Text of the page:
- The museum has the story of Nathan Hale. He was a spy for the Americans during the Revolutionary War. He was hanged and his last words were I regret that I have but one life to give for my country. In reality his last words were probably AAAAAAAAAAAHHHHHHHHHH. Actually they were never recorded, though some serious historians think he was the kind of guy who would say I regret ... . Not the same as saying it.
The museums had an exhibit of
the Enigma machine.
They were trying to make the (true) point that the story of
cracking the Enigma was a secret for many years,
and hence Turing didn't get credit until later.
They phrased this as
If the story of cracking the Enigma was known earlier then Turing would have won a Nobel Prize.A Nobel Prize? In what? Chemistry? Physics? Literature? Medicine? Peace? Economics? Peace (maybe its shortened the war)? The statement is clearly false. What they should have said was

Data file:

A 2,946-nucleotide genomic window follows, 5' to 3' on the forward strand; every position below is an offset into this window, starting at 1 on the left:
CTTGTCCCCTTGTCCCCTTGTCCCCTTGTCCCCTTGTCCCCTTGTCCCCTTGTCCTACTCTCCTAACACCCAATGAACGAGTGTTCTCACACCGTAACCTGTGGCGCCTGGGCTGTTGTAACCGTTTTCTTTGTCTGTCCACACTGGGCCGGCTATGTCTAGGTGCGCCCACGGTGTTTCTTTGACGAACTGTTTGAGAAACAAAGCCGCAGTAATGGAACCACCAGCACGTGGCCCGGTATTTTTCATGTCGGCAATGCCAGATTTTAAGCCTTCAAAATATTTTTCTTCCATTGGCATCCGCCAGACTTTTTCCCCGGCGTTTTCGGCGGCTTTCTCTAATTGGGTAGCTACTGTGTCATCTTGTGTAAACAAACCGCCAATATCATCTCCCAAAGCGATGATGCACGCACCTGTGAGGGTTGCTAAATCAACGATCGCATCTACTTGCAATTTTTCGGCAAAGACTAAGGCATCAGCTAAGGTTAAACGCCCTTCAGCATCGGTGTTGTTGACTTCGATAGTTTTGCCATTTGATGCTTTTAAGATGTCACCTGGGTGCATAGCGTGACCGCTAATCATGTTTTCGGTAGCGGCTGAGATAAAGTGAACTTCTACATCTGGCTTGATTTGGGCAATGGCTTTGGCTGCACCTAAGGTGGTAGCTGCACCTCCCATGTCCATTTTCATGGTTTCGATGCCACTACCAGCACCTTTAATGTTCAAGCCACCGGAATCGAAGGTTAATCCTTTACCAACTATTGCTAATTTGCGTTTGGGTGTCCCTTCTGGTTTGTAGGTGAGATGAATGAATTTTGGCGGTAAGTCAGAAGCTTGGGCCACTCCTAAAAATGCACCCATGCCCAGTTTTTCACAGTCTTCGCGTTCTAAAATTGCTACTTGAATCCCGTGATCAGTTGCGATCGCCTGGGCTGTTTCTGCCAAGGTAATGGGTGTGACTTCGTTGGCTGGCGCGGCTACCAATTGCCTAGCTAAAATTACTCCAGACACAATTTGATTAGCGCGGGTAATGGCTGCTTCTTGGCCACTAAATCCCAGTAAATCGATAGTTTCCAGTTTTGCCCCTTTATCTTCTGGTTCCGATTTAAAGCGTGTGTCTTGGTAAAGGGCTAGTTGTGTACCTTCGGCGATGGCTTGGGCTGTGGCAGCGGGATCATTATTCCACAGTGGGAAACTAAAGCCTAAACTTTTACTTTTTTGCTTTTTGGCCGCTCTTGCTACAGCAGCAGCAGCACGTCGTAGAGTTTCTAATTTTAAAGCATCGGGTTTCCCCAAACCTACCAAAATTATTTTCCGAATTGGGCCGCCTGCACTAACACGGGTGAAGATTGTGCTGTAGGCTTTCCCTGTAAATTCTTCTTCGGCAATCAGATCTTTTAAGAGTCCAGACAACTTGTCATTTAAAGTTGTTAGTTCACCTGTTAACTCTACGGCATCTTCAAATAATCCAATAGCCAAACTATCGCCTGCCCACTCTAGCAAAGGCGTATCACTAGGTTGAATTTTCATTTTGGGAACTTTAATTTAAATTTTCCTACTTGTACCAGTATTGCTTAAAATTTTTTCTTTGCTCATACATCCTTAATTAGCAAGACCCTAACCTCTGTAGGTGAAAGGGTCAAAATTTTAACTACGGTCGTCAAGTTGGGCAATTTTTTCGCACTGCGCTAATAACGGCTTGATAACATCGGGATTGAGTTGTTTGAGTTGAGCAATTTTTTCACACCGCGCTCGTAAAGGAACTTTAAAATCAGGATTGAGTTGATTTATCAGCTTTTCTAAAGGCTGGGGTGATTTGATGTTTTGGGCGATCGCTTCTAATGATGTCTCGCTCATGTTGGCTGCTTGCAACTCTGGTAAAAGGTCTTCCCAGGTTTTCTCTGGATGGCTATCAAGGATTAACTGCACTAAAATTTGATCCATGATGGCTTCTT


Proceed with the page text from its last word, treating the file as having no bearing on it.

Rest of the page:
If the story of cracking the Enigma was known earlier, and if the Turing Award had been established, then Turing would have likely won a Turing Award.
Did the Nuclear Secrets that Julius Rosenberg gave to the USSR speed up the building of the USSR's nuclear bomb?
I have read YES and NO for this question. The NO that I have read says that the biggest nuclear secret that the USSR ever got was the fact that the bomb could be built. Hence the person who leaked our biggest nuclear secret was... President Harry Truman. The YES that the Spy museum said was that the USSR bomb design was very close to the American one. What is the truth? That's just it- I don't know! If the spy museum had not made those other mistakes I would believe them on this. (My believe may still have been wrong.)
Wikipedia says the secrets were not valuable. Are they more credible?